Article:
Two chemical companies have filed an appeal to have the full DC Court of Appeals hear a case involving the regulation of the chemicals used in refrigeration and air conditioning — one that had served as a piece of the Obama climate agenda.
Chemours Co. and Honeywell International were joined by the Natural Resource Defense Council, which argue that the Clean Air Act does indeed allows for the Environmental Protection Agency to phase out certain chemicals that are used in refrigeration and air conditioning. For their part, the chemical companies have been investing in alternatives to “hydrofluorocarbons,” or HFCs, that are climate friendly.
A three-judge panel on the same appeals court had overturned in August an Obama-era rule regarding HFCs, saying that the Obama administration had overreached. In 2015, Obama’s EPA wanted to phase out those HFCs because they contribute heavily to global warming. But two of the three judges that first ruled said that the Clean Air Act was not written to allow such a phase out.
“The panel majority eviscerated the critical program Congress enacted to ensure that substitutes adopted to replace ozone-depleting chemicals ‘reduce overall risks to human health and the environment’ ‘to the maximum extent practicable,'” the NRDC wrote, quoting the Clean Air Act, as quoted in The Hill.
“If the decision stands, HFCs will continue fueling dangerous climate change and increasing the harms suffered by millions of Americans experiencing extreme weather events and other climate impacts,” the environmental group continued.
“The decision eviscerates EPA’s ability to ensure that chemicals used in countless consumer and industrial products are safe for the planet,” Honeywell and Chemours added, also quoted in The Hill. “It not only eliminates an important regulatory tool to address climate change, but also a tool that EPA has used to ban toxic substitutes.”
In August, the appeals court ruled 2-to-1 that the EPA cannot use the Clean Air Act as the vehicle to ban HFCs. That’s because the section of the law that EPA references is intended to protect the ozone layer. And by everyone’s admission, HFCs are not ozone-depleting substances.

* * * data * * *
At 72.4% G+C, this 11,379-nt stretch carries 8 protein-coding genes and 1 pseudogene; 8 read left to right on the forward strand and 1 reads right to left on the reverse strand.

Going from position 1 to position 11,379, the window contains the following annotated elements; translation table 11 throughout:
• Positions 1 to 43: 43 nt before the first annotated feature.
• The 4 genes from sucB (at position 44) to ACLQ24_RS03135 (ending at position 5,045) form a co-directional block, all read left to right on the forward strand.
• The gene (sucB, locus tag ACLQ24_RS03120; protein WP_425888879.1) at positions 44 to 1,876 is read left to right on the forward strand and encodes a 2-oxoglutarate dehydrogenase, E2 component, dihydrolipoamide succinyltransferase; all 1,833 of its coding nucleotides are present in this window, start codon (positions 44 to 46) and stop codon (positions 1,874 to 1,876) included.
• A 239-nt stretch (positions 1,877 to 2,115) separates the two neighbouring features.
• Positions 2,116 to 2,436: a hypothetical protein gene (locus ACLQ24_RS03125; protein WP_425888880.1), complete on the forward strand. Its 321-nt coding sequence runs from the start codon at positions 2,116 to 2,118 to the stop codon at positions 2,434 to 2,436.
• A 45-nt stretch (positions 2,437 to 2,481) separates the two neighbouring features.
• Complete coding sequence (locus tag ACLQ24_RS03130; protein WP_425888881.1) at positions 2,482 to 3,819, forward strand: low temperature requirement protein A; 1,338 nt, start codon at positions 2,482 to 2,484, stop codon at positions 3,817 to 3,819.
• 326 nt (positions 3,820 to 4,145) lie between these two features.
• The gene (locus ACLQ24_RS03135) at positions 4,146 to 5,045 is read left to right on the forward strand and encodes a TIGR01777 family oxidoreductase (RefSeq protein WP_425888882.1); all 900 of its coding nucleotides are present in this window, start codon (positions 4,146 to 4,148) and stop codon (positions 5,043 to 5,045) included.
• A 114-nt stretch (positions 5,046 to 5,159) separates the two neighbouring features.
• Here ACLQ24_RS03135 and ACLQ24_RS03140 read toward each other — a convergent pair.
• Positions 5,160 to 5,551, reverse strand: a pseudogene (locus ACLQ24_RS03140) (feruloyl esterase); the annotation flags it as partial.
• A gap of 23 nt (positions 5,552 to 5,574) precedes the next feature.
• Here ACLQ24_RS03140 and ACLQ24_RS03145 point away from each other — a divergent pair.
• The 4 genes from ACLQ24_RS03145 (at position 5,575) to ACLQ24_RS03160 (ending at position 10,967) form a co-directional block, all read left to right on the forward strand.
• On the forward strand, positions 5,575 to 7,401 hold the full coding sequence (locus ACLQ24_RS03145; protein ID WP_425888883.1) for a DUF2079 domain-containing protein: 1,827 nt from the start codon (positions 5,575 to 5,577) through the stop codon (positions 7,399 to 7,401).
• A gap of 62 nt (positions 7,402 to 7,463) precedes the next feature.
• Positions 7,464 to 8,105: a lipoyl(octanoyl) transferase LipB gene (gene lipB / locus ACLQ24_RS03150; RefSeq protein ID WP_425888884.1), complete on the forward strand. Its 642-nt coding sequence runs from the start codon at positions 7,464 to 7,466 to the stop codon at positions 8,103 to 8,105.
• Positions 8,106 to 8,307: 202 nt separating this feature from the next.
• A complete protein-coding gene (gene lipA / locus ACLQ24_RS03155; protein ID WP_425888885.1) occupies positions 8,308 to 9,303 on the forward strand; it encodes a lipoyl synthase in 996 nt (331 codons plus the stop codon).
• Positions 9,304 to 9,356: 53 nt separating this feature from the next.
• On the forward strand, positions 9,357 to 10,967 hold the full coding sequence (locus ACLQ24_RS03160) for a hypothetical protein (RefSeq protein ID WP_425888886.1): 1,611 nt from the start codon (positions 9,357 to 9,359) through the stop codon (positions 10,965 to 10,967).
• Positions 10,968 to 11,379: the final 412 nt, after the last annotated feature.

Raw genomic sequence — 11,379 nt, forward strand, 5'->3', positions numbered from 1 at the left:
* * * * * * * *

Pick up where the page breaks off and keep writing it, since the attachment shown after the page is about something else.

“The fundamental problem for EPA is that HFCs are not ozone-depleting substances, as all parties agree,” the court said. “Because HFCs are not ozone-depleting substances, Section 612 would not seem to grant EPA authority to require replacement of HFCs.”
When emitted, HFCs are nearly 15,000 times more potent than CO2. While CO2 can last up to 100 years, HFCs last only 15 years. Because of their potency, however, Obama’s enacted a ruling in 2015 to phase out those gases. And it did so using the Clean Air Act. But the court said “no,” although it did say that EPA could remove HFCs from its list of acceptable gases used in air conditioning and refrigeration.
Despite the court’s ruling, US chemical companies say that they are working to produce climate-friendly products used in refrigeration and air conditioning, all to correspond to with an agreement reached in October 2016 in Kigali, Rwanda. That’s where about 150 countries vowed to phase out HFCs beginning in 2019.
It’s all part of the 1987 Montreal Protocol to prevent the depletion of the ozone layer. The Kigali effort extends to HFCs — one that would cut them by 80% by 2047.
The Trump administration has remained silent on its legal strategy as far as any appeal goes. On the one hand, it has said that addressing global warming is not something to which it wants to allocate resources but on the other, industry has already committed to finding a replacement for HFCs.